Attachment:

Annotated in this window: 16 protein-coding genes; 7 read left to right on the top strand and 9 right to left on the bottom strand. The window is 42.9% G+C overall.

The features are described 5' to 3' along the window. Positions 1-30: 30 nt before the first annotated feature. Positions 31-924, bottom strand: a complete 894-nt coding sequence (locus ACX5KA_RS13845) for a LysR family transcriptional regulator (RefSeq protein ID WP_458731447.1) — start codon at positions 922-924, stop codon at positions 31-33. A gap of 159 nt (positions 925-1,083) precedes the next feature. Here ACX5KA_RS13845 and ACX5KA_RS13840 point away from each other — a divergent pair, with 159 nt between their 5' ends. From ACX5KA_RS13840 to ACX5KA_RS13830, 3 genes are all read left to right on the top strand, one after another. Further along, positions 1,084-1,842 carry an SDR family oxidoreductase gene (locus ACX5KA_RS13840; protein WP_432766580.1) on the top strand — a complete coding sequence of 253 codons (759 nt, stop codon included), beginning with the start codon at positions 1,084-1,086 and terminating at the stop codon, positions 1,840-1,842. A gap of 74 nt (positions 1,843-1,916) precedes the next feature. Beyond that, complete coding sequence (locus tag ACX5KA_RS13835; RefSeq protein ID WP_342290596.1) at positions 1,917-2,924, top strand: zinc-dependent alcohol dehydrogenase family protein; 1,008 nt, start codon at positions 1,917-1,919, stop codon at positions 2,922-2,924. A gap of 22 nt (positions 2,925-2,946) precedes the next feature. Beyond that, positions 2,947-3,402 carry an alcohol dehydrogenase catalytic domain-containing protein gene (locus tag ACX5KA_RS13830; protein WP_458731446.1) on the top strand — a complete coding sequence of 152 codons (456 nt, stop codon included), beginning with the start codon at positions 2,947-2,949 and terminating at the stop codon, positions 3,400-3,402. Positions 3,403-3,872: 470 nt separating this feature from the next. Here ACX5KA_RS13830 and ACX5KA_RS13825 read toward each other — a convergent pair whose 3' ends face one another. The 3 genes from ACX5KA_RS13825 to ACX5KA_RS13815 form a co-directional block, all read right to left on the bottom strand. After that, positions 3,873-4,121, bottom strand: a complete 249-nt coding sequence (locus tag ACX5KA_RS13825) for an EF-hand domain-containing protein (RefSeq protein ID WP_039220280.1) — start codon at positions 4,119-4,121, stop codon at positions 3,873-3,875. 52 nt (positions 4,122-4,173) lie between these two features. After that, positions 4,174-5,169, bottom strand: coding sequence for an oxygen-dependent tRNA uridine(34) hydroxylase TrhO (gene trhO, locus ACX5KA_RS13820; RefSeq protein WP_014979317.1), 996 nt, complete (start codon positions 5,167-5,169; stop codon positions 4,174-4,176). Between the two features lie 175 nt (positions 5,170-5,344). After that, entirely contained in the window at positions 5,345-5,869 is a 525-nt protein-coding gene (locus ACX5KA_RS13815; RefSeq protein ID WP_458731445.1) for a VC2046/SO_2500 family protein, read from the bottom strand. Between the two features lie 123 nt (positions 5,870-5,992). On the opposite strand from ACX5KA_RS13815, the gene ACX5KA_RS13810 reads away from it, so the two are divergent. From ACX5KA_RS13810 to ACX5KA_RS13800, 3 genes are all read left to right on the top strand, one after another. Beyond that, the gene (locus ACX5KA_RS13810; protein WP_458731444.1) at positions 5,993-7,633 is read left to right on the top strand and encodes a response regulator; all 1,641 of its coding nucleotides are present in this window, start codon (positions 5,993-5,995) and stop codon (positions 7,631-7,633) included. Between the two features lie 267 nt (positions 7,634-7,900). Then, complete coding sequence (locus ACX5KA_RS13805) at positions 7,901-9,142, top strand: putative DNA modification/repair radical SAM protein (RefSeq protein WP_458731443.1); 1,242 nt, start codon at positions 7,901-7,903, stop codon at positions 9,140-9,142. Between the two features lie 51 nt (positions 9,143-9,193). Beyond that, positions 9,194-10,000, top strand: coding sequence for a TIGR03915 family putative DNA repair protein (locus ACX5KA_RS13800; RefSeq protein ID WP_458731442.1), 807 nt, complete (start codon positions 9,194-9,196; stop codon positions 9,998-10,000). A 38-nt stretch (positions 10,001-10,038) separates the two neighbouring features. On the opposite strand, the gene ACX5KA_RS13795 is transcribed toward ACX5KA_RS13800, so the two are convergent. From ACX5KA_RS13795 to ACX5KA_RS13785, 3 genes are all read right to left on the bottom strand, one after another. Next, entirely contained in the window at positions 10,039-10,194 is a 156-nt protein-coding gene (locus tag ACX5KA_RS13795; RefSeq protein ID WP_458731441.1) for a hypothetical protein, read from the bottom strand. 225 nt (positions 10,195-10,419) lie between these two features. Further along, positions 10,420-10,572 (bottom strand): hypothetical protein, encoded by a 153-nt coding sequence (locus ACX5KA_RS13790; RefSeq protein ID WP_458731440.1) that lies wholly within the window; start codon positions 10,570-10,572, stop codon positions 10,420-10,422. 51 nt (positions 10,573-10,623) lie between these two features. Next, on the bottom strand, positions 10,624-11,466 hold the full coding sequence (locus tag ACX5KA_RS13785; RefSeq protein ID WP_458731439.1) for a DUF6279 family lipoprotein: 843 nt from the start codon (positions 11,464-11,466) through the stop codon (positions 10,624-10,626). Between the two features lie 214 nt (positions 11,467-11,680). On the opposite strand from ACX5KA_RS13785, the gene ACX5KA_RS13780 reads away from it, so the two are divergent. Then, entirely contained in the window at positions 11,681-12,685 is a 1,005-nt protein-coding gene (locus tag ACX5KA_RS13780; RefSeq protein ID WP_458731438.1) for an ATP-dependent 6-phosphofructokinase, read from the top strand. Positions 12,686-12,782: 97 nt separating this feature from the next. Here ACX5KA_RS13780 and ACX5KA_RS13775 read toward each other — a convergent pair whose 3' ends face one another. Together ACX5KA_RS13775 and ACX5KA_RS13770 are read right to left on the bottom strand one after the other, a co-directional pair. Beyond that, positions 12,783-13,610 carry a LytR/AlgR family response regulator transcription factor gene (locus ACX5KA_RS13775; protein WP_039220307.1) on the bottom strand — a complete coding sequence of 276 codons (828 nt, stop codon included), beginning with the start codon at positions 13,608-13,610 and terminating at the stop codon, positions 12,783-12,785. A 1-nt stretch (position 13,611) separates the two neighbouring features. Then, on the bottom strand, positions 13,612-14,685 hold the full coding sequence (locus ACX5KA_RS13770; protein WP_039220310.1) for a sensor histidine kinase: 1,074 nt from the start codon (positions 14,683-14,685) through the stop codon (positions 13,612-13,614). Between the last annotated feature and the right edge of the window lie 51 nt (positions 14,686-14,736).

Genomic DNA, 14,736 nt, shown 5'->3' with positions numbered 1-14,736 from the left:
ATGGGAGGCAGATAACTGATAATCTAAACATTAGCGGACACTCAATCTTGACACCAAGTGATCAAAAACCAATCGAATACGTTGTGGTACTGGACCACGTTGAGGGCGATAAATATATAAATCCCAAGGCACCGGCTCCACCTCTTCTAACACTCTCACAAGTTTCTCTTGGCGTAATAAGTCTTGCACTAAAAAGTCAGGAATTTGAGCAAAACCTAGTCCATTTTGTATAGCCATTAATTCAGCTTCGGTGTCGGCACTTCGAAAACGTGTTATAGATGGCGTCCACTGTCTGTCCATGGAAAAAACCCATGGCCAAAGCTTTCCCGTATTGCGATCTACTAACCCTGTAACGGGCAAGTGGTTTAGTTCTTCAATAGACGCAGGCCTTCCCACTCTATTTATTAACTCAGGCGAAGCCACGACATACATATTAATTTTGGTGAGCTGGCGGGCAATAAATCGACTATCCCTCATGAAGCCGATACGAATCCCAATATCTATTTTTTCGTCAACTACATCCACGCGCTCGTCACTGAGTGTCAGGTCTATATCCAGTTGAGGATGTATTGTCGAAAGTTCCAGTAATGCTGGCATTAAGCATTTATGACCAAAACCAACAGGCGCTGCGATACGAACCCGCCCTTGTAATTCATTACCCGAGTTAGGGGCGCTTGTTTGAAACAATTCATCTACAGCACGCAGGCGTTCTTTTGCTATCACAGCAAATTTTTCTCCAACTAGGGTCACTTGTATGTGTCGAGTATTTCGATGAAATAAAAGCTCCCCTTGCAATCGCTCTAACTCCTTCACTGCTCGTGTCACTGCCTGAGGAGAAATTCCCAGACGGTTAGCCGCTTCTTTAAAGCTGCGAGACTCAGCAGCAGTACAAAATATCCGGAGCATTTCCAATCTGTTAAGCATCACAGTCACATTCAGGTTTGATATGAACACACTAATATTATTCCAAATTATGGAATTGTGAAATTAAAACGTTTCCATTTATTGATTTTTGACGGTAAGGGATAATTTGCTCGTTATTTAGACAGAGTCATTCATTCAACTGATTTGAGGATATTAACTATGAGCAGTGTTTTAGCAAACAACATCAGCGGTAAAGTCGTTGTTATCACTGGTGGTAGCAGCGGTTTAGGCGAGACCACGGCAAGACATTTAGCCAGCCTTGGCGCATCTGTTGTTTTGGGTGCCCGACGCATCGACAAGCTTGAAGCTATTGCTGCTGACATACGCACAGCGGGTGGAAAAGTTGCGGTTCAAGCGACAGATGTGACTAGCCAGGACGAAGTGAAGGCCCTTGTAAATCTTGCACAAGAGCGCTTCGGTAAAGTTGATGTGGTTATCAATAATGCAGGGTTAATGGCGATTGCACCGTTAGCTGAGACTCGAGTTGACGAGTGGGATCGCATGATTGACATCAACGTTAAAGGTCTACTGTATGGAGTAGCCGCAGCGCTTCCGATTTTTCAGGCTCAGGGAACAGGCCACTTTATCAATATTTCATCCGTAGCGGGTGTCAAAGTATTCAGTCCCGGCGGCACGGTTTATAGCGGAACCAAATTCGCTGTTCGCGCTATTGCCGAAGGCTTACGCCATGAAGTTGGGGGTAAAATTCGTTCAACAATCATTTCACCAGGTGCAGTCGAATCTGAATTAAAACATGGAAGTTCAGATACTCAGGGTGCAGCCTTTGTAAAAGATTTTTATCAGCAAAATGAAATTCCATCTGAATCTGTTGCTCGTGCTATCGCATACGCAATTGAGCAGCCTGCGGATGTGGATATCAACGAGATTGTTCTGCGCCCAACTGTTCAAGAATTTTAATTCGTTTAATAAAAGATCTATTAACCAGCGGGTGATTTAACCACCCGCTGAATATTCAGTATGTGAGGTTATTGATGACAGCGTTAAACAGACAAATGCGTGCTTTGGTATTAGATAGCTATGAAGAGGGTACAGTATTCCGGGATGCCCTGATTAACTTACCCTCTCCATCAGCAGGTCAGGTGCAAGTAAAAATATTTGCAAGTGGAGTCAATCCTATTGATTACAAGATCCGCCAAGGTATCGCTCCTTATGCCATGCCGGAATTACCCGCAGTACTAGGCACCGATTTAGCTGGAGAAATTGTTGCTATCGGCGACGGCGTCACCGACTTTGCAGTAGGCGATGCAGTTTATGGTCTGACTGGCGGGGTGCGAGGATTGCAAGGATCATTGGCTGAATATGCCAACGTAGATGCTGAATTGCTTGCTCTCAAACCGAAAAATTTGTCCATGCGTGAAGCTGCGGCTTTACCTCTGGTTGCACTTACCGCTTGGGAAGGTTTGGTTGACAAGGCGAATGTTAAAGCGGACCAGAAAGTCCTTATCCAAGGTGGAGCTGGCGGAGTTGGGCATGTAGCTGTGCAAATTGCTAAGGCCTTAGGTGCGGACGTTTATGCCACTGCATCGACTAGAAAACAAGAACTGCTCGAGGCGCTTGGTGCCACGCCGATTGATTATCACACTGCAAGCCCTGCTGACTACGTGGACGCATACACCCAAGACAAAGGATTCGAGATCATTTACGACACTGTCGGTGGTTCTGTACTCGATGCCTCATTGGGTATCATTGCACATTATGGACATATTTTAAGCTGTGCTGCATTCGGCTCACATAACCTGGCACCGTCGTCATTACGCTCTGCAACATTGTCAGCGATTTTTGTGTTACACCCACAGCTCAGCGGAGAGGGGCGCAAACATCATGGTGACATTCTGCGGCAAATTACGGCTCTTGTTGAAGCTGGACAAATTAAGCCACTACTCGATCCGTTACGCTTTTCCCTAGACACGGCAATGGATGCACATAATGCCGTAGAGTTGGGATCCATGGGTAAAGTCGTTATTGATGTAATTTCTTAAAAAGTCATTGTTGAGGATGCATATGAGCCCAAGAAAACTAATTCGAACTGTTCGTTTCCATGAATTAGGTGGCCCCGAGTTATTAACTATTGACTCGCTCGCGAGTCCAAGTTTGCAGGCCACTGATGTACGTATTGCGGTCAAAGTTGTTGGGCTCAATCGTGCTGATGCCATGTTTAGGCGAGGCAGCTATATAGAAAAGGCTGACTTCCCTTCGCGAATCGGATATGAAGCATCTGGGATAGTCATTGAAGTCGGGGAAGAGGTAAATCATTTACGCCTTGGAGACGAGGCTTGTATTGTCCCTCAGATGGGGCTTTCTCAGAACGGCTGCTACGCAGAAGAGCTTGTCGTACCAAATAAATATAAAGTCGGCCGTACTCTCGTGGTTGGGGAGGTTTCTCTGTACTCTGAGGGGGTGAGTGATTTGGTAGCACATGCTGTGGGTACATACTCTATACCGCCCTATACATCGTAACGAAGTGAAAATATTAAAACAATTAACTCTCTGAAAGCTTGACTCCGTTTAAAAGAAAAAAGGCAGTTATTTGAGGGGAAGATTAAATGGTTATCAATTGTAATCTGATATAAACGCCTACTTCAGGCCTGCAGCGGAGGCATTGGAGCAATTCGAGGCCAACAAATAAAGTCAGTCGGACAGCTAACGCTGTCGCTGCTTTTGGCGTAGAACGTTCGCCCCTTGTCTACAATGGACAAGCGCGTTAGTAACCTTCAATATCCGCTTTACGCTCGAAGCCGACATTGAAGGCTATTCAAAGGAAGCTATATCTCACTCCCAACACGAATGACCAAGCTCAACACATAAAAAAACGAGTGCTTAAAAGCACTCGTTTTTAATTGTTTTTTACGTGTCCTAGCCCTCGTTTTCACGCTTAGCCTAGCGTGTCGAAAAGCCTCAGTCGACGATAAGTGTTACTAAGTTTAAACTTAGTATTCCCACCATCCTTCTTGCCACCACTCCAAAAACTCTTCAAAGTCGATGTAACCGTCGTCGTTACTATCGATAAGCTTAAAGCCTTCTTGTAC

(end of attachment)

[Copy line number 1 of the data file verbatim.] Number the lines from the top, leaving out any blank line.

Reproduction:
Annotated in this window: 16 protein-coding genes; 7 read left to right on the top strand and 9 right to left on the bottom strand. The window is 42.9% G+C overall.